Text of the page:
[JDEV] Here's how ICQ would work.

Dan DeMaggio dmag at umich.edu
Wed Jan 20 18:57:29 CST 1999

Jeremie wrote:
> To simplify, the "server" address on the right is really the actual name
> of a transport, but the resolved IP for that name is the real "server"
> that the named transport lives on. 

But most potential users (especially cable modem users) don't have control
over their DNS and can't spare an extra IP address. Adding "Remote
Transport" functionality is easy in XML (<to
transport='ICQ'>999 at alice.org</to>.)  The question is how to represent the
transport + extra user info in the UI or on the command line for sending a

> All names are checked on the local
> JabberBox first which lets you get away with non-legal DNS names like
> "ICQ" or "AIM" for shorthand aliases to those transports.

There's nothing illegal about ICQ or AIM as host names. I don't mind
reserving one or two names like that, but there are potentially an
unlimited number of transports that people will write. People will have
transports like MAIL and PAGER and AUTOREPLY. 

I think rosters should be portable between users on different servers. (as
in "let's see your roster file") 

The problem I have is that the 'transport names' file will be local to each
server. It would be like /etc/services: You won't be able to rely on it.
It's supposed to be a central config file, but on a network it's a bunch of
isolated config files that never get updated. Applications are forced to
use port=80 because http may not be in your services file. The other
problem is that storing the file is extra work. Since not all users want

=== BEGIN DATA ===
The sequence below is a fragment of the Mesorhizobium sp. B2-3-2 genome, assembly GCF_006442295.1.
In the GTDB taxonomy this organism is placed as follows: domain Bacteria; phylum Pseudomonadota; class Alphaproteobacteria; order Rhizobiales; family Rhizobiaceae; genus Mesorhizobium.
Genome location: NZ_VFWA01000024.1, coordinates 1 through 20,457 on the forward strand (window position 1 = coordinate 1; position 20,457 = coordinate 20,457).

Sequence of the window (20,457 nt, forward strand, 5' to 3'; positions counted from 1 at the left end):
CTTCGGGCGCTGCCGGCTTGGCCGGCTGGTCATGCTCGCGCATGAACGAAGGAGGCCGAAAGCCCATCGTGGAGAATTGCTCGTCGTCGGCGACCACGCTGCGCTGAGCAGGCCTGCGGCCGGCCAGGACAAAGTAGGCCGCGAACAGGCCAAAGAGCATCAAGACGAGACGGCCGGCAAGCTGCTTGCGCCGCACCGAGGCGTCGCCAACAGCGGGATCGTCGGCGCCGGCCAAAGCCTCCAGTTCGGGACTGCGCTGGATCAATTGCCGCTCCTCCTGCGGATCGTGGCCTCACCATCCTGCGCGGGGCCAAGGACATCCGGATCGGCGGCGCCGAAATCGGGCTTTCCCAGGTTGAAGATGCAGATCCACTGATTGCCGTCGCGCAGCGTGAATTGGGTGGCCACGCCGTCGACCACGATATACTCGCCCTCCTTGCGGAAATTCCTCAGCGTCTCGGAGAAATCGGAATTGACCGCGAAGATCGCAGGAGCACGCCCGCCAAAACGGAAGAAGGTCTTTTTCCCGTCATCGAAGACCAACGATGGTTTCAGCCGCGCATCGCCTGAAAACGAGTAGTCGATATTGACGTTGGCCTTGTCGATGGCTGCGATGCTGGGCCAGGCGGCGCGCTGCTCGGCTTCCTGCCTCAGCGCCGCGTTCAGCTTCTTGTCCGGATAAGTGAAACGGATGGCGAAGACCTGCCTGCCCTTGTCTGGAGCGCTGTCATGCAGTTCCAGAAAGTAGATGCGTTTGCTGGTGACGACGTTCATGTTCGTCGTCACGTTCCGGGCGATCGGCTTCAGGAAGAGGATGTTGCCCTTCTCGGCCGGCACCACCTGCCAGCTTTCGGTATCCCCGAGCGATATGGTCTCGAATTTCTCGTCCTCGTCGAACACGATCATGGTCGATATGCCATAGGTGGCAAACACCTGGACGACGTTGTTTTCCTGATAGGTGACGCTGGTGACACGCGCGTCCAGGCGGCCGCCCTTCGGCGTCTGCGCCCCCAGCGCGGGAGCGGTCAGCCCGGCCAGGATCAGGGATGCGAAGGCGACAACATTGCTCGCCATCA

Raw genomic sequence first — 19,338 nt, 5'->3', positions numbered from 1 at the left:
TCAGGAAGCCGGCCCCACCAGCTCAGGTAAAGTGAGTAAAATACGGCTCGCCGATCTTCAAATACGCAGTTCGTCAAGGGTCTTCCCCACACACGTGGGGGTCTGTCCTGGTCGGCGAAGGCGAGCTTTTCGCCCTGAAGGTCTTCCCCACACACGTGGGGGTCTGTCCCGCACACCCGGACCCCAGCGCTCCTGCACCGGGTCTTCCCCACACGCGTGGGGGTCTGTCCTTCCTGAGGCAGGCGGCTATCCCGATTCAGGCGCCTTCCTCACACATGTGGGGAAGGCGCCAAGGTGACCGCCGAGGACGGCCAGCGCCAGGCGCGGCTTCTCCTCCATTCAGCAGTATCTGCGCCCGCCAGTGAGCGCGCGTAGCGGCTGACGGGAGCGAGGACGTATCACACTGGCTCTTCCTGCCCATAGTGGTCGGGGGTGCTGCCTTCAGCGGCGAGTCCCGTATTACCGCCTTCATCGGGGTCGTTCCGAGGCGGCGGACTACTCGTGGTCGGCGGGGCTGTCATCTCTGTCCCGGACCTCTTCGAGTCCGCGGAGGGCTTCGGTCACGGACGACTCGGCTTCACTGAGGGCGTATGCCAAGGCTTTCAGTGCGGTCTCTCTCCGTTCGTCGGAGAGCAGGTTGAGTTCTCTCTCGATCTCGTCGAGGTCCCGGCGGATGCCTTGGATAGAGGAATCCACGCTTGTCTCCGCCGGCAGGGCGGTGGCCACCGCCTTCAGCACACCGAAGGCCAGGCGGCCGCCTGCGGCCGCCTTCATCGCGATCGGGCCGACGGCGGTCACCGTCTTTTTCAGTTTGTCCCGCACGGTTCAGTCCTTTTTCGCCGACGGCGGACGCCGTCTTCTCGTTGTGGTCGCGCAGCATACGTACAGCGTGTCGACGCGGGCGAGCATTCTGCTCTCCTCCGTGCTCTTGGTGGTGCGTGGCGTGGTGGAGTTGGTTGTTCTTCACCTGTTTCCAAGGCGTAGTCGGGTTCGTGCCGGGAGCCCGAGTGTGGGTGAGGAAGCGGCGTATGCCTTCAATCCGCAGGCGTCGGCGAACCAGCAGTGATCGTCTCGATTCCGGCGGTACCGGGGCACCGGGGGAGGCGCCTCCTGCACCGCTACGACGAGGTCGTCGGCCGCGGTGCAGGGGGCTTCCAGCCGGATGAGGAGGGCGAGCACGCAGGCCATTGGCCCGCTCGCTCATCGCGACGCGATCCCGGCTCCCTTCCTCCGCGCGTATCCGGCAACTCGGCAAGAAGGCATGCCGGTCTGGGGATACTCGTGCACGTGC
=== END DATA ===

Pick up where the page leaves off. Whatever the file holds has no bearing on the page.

@ICQ to go to the same place, each one would have to setup their preferred
@ICQ server. And the server would have to store that somewhere. With the
'transport=ICQ' option, the server doesn't need a magic mapping table.
People can put ICQ users directly into their roster. (the roster stores the
transport along with the name).

The only strange thing is that some transports will be 'different' from the
users on the server. For example, the first one doesn't involve our user
alice, but the last 2 do.

<to transport='AIM'>    Alice at alice.org </to>
<to transport='Jabber'> Alice at alice.org </to>
<to transport='PAGER'>  Alice at alice.org </to>

As far as how to represent the above as a single string, I'd say it's up to
the client. Maybe one does "jsend -t AIM alice at alice.org" and another does
"alice at alice.org/AIM". And graphical UIs may be completely different (but
we have to watch out, the above shows how easy it is to send to the wrong

In fact, maybe there should be 2 types of transports: remapping transports
and normal transports. That way, we don't confuse the AIM user Alice with
the jabber user Alice. ? ? Hmmmm, this is getting complicated..


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